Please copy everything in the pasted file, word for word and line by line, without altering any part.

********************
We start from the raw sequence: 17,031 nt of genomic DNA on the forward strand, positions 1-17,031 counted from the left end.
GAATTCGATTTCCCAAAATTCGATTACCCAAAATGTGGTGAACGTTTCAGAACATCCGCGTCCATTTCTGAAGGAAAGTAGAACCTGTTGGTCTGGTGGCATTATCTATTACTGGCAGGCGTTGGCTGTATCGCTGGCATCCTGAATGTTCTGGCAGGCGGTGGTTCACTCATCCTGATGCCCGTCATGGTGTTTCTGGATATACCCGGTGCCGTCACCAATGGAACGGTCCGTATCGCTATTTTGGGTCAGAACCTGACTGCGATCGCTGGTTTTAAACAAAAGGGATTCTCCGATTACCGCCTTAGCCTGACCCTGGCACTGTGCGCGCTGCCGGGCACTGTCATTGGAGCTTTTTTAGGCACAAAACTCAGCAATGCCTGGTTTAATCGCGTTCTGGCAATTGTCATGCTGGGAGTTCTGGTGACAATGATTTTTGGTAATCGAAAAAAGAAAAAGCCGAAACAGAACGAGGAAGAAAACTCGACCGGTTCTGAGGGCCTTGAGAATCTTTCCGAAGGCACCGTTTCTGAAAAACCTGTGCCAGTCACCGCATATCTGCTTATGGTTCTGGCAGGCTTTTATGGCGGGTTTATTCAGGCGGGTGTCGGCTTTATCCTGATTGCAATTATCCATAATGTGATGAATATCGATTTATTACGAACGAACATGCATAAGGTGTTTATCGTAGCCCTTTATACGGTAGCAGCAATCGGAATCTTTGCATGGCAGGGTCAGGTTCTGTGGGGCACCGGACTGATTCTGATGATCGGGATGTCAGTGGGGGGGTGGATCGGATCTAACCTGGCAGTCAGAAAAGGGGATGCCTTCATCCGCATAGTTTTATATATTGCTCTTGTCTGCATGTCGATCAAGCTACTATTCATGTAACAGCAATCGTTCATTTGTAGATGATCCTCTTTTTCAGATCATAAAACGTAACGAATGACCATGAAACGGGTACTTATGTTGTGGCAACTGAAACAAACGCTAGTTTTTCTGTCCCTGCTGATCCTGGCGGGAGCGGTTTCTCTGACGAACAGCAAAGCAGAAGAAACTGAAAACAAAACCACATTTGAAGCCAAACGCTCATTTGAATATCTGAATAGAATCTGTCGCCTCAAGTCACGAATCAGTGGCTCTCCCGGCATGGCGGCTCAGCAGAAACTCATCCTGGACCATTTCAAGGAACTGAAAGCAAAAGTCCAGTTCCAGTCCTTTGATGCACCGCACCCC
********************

We start from the raw sequence: 17,031 nt of genomic DNA on the forward strand, positions 1-17,031 counted from the left end.
GAATTCGATTTCCCAAAATTCGATTACCCAAAATGTGGTGAACGTTTCAGAACATCCGCGTCCATTTCTGAAGGAAAGTAGAACCTGTTGGTCTGGTGGCATTATCTATTACTGGCAGGCGTTGGCTGTATCGCTGGCATCCTGAATGTTCTGGCAGGCGGTGGTTCACTCATCCTGATGCCCGTCATGGTGTTTCTGGATATACCCGGTGCCGTCACCAATGGAACGGTCCGTATCGCTATTTTGGGTCAGAACCTGACTGCGATCGCTGGTTTTAAACAAAAGGGATTCTCCGATTACCGCCTTAGCCTGACCCTGGCACTGTGCGCGCTGCCGGGCACTGTCATTGGAGCTTTTTTAGGCACAAAACTCAGCAATGCCTGGTTTAATCGCGTTCTGGCAATTGTCATGCTGGGAGTTCTGGTGACAATGATTTTTGGTAATCGAAAAAAGAAAAAGCCGAAACAGAACGAGGAAGAAAACTCGACCGGTTCTGAGGGCCTTGAGAATCTTTCCGAAGGCACCGTTTCTGAAAAACCTGTGCCAGTCACCGCATATCTGCTTATGGTTCTGGCAGGCTTTTATGGCGGGTTTATTCAGGCGGGTGTCGGCTTTATCCTGATTGCAATTATCCATAATGTGATGAATATCGATTTATTACGAACGAACATGCATAAGGTGTTTATCGTAGCCCTTTATACGGTAGCAGCAATCGGAATCTTTGCATGGCAGGGTCAGGTTCTGTGGGGCACCGGACTGATTCTGATGATCGGGATGTCAGTGGGGGGGTGGATCGGATCTAACCTGGCAGTCAGAAAAGGGGATGCCTTCATCCGCATAGTTTTATATATTGCTCTTGTCTGCATGTCGATCAAGCTACTATTCATGTAACAGCAATCGTTCATTTGTAGATGATCCTCTTTTTCAGATCATAAAACGTAACGAATGACCATGAAACGGGTACTTATGTTGTGGCAACTGAAACAAACGCTAGTTTTTCTGTCCCTGCTGATCCTGGCGGGAGCGGTTTCTCTGACGAACAGCAAAGCAGAAGAAACTGAAAACAAAACCACATTTGAAGCCAAACGCTCATTTGAATATCTGAATAGAATCTGTCGCCTCAAGTCACGAATCAGTGGCTCTCCCGGCATGGCGGCTCAGCAGAAACTCATCCTGGACCATTTCAAGGAACTGAAAGCAAAAGTCCAGTTCCAGTCCTTTGATGCACCGCACCCC